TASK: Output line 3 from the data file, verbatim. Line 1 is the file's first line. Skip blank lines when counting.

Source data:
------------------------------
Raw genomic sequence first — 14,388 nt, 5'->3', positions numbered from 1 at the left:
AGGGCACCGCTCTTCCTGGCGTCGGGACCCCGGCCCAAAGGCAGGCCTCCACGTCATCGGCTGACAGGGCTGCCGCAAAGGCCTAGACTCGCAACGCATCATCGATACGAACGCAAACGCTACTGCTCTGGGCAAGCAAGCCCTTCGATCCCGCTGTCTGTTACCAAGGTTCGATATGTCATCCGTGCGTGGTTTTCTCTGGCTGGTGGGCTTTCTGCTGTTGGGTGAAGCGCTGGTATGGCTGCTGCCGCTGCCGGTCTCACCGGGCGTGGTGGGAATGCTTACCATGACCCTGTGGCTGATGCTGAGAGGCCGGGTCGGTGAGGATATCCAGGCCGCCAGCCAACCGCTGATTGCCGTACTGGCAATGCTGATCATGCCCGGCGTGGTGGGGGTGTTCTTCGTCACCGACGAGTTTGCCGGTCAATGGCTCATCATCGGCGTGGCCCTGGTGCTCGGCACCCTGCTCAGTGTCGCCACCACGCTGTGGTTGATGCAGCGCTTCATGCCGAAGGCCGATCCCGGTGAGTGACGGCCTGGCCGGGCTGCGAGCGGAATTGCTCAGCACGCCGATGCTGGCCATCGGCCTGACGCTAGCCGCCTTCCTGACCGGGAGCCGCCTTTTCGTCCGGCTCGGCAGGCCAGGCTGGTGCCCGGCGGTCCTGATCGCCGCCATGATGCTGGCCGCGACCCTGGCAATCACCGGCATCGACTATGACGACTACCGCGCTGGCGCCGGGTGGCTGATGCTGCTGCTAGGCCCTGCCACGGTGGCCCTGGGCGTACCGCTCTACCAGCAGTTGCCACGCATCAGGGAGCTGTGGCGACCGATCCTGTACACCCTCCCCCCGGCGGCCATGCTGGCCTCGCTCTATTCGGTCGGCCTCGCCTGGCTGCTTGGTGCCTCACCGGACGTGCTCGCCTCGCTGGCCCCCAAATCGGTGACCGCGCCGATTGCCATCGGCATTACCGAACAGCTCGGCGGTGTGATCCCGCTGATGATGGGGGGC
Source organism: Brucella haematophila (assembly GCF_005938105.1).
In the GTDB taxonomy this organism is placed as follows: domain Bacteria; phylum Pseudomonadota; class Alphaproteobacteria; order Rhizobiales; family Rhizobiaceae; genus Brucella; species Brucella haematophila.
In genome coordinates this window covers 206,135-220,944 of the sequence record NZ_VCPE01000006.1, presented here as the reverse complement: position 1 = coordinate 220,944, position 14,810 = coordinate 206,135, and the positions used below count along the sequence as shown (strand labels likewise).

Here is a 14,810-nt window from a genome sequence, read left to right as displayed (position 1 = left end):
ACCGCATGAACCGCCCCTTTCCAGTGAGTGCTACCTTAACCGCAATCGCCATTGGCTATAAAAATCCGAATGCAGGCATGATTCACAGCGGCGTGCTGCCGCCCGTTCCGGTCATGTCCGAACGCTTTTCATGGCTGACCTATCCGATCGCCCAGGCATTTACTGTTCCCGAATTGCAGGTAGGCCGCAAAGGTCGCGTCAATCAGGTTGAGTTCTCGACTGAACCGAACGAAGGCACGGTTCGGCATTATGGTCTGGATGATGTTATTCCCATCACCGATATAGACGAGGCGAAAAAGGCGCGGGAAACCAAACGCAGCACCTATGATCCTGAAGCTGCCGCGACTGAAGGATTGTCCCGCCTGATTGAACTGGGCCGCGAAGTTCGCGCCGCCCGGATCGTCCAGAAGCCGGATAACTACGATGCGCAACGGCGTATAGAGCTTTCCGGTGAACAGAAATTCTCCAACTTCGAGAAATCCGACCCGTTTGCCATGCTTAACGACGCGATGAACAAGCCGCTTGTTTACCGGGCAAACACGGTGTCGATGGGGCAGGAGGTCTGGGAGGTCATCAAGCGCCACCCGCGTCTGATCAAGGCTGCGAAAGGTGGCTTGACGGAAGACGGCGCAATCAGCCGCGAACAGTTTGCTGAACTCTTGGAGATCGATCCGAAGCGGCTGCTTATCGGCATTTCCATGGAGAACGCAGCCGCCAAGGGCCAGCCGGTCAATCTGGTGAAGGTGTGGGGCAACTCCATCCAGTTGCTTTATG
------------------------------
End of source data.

Source organism: Brucella haematophila (assembly GCF_005938105.1).